Closing Up Our Business Didn’t Make Us Quitters

“It should be fun.”
That’s what we always said when we talked about opening a store together. For years, we shared this pipe dream of one day creating a space where all these weird and wonderful items we’d picked up from our travels would find a (temporary) home. Four years ago, after nearly a decade of talking about it, we finally pulled the trigger and opened Calliope, an interiors store tucked away on a tree-lined and cobblestoned street in New York City’s West Village.
“It should be fun” was the shop’s tagline and served as a constant reminder of why we were doing this in the first place.
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When the store first opened, Caroline and I were ecstatic. Our small shop was full of items we’d shipped back from trips to far-flung places, pieces wrapped in newspaper and lugged through customs, weird objects unearthed from antiques auctions in unglamorous corners of America, and a carefully curated collection of new items sourced from a handful of designers making products with the same integrity and sense of providence as the antiques they stood beside.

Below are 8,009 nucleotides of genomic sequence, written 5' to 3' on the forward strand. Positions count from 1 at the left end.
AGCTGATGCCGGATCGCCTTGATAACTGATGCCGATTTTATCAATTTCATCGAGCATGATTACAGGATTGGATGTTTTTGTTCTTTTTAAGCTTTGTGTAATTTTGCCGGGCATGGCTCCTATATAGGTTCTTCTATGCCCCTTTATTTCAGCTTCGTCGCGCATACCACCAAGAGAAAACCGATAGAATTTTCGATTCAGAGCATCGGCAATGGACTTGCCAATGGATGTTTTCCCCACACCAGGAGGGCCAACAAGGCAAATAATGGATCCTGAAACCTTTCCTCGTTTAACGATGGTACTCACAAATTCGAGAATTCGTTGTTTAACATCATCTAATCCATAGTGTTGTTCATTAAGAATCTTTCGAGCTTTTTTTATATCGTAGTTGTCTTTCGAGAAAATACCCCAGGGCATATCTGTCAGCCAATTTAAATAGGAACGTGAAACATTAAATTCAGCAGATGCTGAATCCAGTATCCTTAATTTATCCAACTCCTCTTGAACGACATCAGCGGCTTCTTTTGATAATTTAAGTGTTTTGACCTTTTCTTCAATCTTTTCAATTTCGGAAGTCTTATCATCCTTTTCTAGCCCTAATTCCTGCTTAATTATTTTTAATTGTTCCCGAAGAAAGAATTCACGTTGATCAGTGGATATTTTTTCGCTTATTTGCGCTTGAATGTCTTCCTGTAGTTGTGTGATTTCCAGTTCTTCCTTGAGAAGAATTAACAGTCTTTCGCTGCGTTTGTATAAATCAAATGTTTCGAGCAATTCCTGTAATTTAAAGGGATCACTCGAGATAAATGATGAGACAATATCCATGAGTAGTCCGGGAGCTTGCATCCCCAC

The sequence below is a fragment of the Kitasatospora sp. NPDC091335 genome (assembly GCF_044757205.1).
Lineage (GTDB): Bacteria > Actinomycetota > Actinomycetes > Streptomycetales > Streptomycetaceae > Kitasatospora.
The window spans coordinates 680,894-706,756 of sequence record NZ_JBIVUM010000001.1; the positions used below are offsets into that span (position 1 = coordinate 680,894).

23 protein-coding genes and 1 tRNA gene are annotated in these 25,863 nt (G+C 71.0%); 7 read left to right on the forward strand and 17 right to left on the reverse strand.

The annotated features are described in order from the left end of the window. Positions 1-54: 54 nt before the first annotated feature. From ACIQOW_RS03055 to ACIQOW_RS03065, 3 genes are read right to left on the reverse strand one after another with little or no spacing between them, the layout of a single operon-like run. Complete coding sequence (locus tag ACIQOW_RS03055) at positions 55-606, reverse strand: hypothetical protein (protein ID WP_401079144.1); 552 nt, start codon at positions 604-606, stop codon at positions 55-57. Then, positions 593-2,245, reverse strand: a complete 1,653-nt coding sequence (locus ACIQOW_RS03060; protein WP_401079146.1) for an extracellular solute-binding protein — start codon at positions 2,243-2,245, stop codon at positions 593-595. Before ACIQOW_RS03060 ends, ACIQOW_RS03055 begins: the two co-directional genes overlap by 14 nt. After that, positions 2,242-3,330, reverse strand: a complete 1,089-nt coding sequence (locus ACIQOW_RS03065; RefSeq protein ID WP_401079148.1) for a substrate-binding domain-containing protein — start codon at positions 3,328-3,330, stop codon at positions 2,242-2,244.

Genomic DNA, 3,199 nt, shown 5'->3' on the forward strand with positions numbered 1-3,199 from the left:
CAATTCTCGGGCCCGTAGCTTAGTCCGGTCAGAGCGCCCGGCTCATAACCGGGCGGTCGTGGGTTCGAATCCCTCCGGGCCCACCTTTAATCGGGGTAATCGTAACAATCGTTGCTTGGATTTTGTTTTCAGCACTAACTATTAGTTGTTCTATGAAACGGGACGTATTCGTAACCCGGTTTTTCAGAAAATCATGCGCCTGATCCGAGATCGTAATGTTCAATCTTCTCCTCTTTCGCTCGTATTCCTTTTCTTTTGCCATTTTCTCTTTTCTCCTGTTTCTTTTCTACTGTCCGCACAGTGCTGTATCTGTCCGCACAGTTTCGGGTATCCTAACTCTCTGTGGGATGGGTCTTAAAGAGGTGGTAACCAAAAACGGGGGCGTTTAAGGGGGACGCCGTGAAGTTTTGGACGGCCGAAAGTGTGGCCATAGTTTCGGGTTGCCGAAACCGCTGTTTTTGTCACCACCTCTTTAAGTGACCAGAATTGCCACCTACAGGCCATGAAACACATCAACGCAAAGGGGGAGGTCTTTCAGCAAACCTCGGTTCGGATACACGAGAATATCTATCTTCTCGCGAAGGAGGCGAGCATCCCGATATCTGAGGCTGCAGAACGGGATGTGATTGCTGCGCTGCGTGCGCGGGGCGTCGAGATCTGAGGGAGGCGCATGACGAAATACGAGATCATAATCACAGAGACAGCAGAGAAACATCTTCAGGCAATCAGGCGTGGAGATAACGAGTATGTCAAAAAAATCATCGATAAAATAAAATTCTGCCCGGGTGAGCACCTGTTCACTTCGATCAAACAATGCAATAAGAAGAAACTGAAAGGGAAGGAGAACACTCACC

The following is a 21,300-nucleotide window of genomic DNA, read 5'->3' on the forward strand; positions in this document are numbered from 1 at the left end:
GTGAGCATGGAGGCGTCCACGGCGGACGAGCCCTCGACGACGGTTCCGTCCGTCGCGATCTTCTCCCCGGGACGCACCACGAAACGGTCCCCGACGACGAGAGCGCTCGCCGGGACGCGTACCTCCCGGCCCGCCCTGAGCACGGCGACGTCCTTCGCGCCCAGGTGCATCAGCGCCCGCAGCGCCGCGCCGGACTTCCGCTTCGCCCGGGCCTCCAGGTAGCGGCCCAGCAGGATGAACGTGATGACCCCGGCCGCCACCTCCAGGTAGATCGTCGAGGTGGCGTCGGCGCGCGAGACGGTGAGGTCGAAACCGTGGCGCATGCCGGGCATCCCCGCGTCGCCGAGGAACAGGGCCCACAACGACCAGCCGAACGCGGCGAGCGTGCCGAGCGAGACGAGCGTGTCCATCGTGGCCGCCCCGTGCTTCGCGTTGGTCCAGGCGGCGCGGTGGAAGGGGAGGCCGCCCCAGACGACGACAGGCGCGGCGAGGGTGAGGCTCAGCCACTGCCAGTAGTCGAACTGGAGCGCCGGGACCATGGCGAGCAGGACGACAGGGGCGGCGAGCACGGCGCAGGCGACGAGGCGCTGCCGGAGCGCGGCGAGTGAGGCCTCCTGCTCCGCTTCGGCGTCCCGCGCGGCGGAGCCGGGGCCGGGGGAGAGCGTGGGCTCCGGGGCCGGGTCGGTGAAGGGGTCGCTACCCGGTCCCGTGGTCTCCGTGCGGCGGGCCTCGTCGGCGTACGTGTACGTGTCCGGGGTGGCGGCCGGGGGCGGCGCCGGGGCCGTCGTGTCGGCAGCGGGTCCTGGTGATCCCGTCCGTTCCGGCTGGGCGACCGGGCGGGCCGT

It was perfect.
We called it Calliope — named in part for the Greek muse that was known to Ovid as the “Chief of all Muses.” We thought it was fitting, as every item in the shop was inspiring to us, and we hoped others would find inspiration there, too. For us, this wasn’t just a project. It was the byproduct of years of talking about doing a project together that combined our shared passion for design and travel to create a space that brought interesting things from around the world to people who would appreciate them.
The first few months were electrifying. Friends from all over came to see the latest treasures we’d brought into our little objet d’art emporium. We’d met locals and tourists who happened by, lured in by the smell of burning incense and the melody of David Byrne records. Magazines and blogs wrote features on this strange little shop and the husband and wife who ran it.